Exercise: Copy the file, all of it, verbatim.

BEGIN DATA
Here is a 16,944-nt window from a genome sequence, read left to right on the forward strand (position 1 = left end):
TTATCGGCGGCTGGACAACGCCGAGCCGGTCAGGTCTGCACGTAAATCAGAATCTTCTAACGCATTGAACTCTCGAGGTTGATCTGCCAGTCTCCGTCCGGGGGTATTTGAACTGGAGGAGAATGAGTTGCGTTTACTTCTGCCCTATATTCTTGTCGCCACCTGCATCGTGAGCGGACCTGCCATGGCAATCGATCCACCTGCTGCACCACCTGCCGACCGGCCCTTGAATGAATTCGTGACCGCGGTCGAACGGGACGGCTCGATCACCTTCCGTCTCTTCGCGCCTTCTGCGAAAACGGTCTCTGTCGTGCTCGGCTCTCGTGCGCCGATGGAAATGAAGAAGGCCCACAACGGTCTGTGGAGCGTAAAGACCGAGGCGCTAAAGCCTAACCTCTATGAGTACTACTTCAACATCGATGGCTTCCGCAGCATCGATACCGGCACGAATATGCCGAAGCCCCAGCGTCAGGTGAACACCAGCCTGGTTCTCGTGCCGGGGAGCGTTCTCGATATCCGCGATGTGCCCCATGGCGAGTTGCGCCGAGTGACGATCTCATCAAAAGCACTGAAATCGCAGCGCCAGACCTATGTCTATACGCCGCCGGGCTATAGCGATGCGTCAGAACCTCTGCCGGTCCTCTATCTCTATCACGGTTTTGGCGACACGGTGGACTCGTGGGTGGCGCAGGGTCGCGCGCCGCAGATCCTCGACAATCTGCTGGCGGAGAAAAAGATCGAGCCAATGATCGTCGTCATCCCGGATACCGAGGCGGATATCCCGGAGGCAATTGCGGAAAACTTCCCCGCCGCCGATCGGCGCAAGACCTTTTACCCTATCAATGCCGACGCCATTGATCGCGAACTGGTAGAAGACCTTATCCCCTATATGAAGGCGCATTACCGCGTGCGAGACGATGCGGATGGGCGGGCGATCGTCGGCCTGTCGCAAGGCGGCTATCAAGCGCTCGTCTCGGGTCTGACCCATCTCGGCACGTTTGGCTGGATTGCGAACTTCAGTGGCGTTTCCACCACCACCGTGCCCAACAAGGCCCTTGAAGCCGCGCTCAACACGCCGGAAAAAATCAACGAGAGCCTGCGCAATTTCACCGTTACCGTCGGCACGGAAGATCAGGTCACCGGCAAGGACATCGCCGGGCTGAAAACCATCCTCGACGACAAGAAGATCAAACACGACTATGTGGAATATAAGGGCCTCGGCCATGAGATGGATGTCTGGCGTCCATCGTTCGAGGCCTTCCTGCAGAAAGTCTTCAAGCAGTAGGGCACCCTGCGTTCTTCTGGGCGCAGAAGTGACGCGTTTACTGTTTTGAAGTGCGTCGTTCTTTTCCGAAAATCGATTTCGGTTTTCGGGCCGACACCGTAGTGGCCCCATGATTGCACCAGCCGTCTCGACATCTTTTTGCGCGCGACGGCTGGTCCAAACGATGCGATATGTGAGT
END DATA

Here is a 16,944-nt window from a genome sequence, read left to right on the forward strand (position 1 = left end):
TTATCGGCGGCTGGACAACGCCGAGCCGGTCAGGTCTGCACGTAAATCAGAATCTTCTAACGCATTGAACTCTCGAGGTTGATCTGCCAGTCTCCGTCCGGGGGTATTTGAACTGGAGGAGAATGAGTTGCGTTTACTTCTGCCCTATATTCTTGTCGCCACCTGCATCGTGAGCGGACCTGCCATGGCAATCGATCCACCTGCTGCACCACCTGCCGACCGGCCCTTGAATGAATTCGTGACCGCGGTCGAACGGGACGGCTCGATCACCTTCCGTCTCTTCGCGCCTTCTGCGAAAACGGTCTCTGTCGTGCTCGGCTCTCGTGCGCCGATGGAAATGAAGAAGGCCCACAACGGTCTGTGGAGCGTAAAGACCGAGGCGCTAAAGCCTAACCTCTATGAGTACTACTTCAACATCGATGGCTTCCGCAGCATCGATACCGGCACGAATATGCCGAAGCCCCAGCGTCAGGTGAACACCAGCCTGGTTCTCGTGCCGGGGAGCGTTCTCGATATCCGCGATGTGCCCCATGGCGAGTTGCGCCGAGTGACGATCTCATCAAAAGCACTGAAATCGCAGCGCCAGACCTATGTCTATACGCCGCCGGGCTATAGCGATGCGTCAGAACCTCTGCCGGTCCTCTATCTCTATCACGGTTTTGGCGACACGGTGGACTCGTGGGTGGCGCAGGGTCGCGCGCCGCAGATCCTCGACAATCTGCTGGCGGAGAAAAAGATCGAGCCAATGATCGTCGTCATCCCGGATACCGAGGCGGATATCCCGGAGGCAATTGCGGAAAACTTCCCCGCCGCCGATCGGCGCAAGACCTTTTACCCTATCAATGCCGACGCCATTGATCGCGAACTGGTAGAAGACCTTATCCCCTATATGAAGGCGCATTACCGCGTGCGAGACGATGCGGATGGGCGGGCGATCGTCGGCCTGTCGCAAGGCGGCTATCAAGCGCTCGTCTCGGGTCTGACCCATCTCGGCACGTTTGGCTGGATTGCGAACTTCAGTGGCGTTTCCACCACCACCGTGCCCAACAAGGCCCTTGAAGCCGCGCTCAACACGCCGGAAAAAATCAACGAGAGCCTGCGCAATTTCACCGTTACCGTCGGCACGGAAGATCAGGTCACCGGCAAGGACATCGCCGGGCTGAAAACCATCCTCGACGACAAGAAGATCAAACACGACTATGTGGAATATAAGGGCCTCGGCCATGAGATGGATGTCTGGCGTCCATCGTTCGAGGCCTTCCTGCAGAAAGTCTTCAAGCAGTAGGGCACCCTGCGTTCTTCTGGGCGCAGAAGTGACGCGTTTACTGTTTTGAAGTGCGTCGTTCTTTTCCGAAAATCGATTTCGGTTTTCGGGCCGACACCGTAGTGGCCCCATGATTGCACCAGCCGTCTCGACATCTTTTTGCGCGCGACGGCTGGTCCAAACGATGCGATATGTGAGT